Need a few gift ideas? There are many, for both your gardening and nongardening friends, that come out of your yard.
Gift baskets are quick and easy and can fit into any budget. Pick a theme and fill the basket (or bucket or flower pot) accordingly.
Some suggested themes:
Annuals. Load the container with a healthy, blooming 1-gallon annual. Add a laminated card explaining the care and cultivation along with other annual flower seeds, bloom booster (fertilizer), and a book on annuals.
Small hand tools. This is ideal for your indoor gardening friend. Add cuttings from your favorite houseplants to personalize it.
Seeds. You can gather seeds from plants in your back yard. With computers and color printers, it's easy to make packages for these seeds and personalize them.
Compost. Include instructions for composting, a compost starter, which is a handful of soil from your compost pile, and a compost thermometer.
Florida bulbs. For this basket, include Florida-friendly bulbs like African lily, amaryllis, calla, crinum lily, spider lily, daylily, watsonia, gladiolus and zephyr lily.
Weeds away. This can include herbicide, a weed identification booklet, a hand trowel and a coupon good for one free hour of weeding from you.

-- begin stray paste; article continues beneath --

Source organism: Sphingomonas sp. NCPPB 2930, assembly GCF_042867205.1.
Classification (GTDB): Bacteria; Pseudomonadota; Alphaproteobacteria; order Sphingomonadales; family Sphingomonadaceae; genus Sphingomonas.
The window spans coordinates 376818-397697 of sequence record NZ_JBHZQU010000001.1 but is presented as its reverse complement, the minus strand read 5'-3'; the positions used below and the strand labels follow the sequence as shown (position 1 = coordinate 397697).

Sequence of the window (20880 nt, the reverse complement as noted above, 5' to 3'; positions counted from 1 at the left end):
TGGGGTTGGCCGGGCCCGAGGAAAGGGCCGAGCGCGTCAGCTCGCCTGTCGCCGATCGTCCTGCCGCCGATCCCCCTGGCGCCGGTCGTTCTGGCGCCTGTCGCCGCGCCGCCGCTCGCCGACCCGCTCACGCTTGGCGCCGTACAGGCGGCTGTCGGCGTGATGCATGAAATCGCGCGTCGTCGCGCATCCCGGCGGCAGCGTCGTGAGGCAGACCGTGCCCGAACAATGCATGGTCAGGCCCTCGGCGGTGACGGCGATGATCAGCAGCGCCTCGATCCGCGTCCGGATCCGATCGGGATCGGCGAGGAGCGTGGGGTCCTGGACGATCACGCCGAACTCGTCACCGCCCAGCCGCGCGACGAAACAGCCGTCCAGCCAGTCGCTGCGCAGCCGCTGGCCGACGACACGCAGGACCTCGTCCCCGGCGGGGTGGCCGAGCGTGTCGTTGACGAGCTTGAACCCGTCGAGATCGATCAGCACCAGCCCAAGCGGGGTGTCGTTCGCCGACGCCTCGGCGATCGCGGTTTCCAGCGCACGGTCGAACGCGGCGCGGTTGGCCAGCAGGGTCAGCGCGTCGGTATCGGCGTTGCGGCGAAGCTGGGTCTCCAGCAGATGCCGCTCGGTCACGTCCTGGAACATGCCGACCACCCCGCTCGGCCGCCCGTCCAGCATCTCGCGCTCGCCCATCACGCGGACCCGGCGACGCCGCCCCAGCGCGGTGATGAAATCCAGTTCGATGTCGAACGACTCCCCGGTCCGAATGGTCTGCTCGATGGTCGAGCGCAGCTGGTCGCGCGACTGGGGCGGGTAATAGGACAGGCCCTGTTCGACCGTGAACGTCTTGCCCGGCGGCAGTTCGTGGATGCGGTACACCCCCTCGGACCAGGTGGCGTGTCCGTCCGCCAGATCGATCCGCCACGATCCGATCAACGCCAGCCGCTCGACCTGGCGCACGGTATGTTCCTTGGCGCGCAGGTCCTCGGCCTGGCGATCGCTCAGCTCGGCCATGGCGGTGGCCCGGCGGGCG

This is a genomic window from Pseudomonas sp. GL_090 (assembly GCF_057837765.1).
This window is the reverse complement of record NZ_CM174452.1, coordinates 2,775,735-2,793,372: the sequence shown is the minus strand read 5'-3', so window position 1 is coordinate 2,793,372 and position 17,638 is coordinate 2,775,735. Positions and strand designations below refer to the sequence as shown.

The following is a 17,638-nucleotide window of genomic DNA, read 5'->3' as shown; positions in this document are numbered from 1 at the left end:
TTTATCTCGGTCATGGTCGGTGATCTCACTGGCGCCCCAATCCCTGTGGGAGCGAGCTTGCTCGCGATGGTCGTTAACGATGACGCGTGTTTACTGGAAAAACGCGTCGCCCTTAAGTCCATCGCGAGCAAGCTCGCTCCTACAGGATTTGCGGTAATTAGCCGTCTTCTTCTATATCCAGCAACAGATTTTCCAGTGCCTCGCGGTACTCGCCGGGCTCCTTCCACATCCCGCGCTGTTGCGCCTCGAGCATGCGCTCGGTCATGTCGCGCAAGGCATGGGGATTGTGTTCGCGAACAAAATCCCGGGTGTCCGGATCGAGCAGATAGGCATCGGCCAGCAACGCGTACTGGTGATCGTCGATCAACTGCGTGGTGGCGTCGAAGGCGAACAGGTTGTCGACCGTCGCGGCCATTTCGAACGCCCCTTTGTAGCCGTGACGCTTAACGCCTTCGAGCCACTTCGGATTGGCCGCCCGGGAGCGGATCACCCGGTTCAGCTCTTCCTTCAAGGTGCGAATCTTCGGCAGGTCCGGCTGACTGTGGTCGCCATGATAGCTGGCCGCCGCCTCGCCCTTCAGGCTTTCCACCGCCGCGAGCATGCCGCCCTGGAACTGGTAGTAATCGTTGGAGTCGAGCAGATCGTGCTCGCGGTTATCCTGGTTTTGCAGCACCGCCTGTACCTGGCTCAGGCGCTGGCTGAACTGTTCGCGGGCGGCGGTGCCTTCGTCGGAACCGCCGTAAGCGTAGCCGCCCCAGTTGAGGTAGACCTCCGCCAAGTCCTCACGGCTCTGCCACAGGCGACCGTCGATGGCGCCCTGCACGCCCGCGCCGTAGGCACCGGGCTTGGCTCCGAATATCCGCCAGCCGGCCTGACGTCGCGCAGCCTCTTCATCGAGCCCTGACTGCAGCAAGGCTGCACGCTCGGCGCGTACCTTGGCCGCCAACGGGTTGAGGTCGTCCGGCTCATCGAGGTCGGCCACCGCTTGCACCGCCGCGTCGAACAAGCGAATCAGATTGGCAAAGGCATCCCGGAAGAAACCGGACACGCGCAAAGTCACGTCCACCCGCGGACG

"Oh, my aching back." Think scented candles, mug and hot chocolate or tea, and Baththerapy from GNC.
Don't let this list limit you. Think about what your gardening friends like best and tuck that into a basket. Containers are easy to find and inexpensive. Be on the lookout throughout the year.
Gifts for nongardeners. People who are not gardeners might still enjoy the bounty from your garden. If you grow herbs, it's simple to freeze or dry a variety of herbs, place in decorative containers and give as gifts. Both culinary and aromatic herbs are appreciated. Attach a note card with the herb's name and uses.
If you're lucky enough to grow a variety of aromatic herbs, make up potpourris. These may include lavender, rose petals, fragrant flower petals, citrus peel and scented geranium leaves. Begin with thoroughly dried crispy petals and leaves. Combine with fixatives, spices and fragrant oils. These are available in craft stores. To prepare the potpourris, store in a covered container for several weeks and shake from time to time. After the mellowing period, place the dried material in small containers with removable lids or stuff into little cloth bags.
Herbal vinegar is also appreciated and easy to make. Red wine, apple cider or balsamic vinegar are good choices. Cut your fresh herbs and rinse thoroughly in water. Use about one cup of fresh herbs to every two cups of vinegar.
Place the herbs in sterilized containers and cover with warmed vinegar. Cover the jar tightly and place in a dark location at room temperature. Shake the jar every couple of days. The herbal vinegar will be ready in one to three weeks. When the taste is right, strain the vinegar (cheesecloth works well), and fill newly cleaned and sterilized bottles with the vinegar. Place a sprig of fresh herb in the bottle for aesthetic reasons and then tightly seal the bottle. Label and include a list of recommended uses when given as a gift.
Finally, a gift for you. When your list is finished, spend some time in your garden. This is the best gift you can give yourself during the hectic holiday season.